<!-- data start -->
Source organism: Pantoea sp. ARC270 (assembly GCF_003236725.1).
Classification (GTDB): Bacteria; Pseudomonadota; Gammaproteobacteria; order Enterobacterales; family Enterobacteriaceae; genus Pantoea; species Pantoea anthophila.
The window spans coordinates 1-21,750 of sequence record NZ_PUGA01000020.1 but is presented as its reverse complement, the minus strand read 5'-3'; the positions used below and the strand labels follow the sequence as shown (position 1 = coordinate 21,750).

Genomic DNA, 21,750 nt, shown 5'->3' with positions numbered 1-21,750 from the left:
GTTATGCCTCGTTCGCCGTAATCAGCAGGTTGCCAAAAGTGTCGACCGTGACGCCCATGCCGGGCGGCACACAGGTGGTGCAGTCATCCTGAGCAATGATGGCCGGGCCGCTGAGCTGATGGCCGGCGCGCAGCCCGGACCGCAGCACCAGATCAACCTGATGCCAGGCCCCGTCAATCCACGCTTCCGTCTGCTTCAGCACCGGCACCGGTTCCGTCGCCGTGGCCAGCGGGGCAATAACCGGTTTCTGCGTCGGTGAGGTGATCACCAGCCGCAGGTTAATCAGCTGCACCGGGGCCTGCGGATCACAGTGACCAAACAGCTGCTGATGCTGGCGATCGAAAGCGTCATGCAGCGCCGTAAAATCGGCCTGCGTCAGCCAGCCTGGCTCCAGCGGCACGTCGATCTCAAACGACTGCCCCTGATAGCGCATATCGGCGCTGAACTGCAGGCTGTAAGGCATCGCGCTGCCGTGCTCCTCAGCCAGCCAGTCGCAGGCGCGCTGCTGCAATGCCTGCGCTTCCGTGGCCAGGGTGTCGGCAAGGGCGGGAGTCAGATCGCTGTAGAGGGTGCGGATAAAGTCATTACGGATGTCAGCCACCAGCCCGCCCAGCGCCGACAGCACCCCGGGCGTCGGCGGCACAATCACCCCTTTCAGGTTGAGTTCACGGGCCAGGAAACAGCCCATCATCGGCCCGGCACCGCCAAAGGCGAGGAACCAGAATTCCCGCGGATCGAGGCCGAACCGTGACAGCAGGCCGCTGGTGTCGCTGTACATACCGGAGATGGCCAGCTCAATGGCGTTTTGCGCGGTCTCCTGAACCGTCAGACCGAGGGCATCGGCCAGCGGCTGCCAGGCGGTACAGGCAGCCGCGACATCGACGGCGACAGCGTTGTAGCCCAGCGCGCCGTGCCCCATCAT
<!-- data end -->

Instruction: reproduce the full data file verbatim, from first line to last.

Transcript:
Source organism: Pantoea sp. ARC270 (assembly GCF_003236725.1).
Classification (GTDB): Bacteria; Pseudomonadota; Gammaproteobacteria; order Enterobacterales; family Enterobacteriaceae; genus Pantoea; species Pantoea anthophila.
The window spans coordinates 1-21,750 of sequence record NZ_PUGA01000020.1 but is presented as its reverse complement, the minus strand read 5'-3'; the positions used below and the strand labels follow the sequence as shown (position 1 = coordinate 21,750).

Genomic DNA, 21,750 nt, shown 5'->3' with positions numbered 1-21,750 from the left:
GTTATGCCTCGTTCGCCGTAATCAGCAGGTTGCCAAAAGTGTCGACCGTGACGCCCATGCCGGGCGGCACACAGGTGGTGCAGTCATCCTGAGCAATGATGGCCGGGCCGCTGAGCTGATGGCCGGCGCGCAGCCCGGACCGCAGCACCAGATCAACCTGATGCCAGGCCCCGTCAATCCACGCTTCCGTCTGCTTCAGCACCGGCACCGGTTCCGTCGCCGTGGCCAGCGGGGCAATAACCGGTTTCTGCGTCGGTGAGGTGATCACCAGCCGCAGGTTAATCAGCTGCACCGGGGCCTGCGGATCACAGTGACCAAACAGCTGCTGATGCTGGCGATCGAAAGCGTCATGCAGCGCCGTAAAATCGGCCTGCGTCAGCCAGCCTGGCTCCAGCGGCACGTCGATCTCAAACGACTGCCCCTGATAGCGCATATCGGCGCTGAACTGCAGGCTGTAAGGCATCGCGCTGCCGTGCTCCTCAGCCAGCCAGTCGCAGGCGCGCTGCTGCAATGCCTGCGCTTCCGTGGCCAGGGTGTCGGCAAGGGCGGGAGTCAGATCGCTGTAGAGGGTGCGGATAAAGTCATTACGGATGTCAGCCACCAGCCCGCCCAGCGCCGACAGCACCCCGGGCGTCGGCGGCACAATCACCCCTTTCAGGTTGAGTTCACGGGCCAGGAAACAGCCCATCATCGGCCCGGCACCGCCAAAGGCGAGGAACCAGAATTCCCGCGGATCGAGGCCGAACCGTGACAGCAGGCCGCTGGTGTCGCTGTACATACCGGAGATGGCCAGCTCAATGGCGTTTTGCGCGGTCTCCTGAACCGTCAGACCGAGGGCATCGGCCAGCGGCTGCCAGGCGGTACAGGCAGCCGCGACATCGACGGCGACAGCGTTGTAGCCCAGCGCGCCGTGCCCCATCAT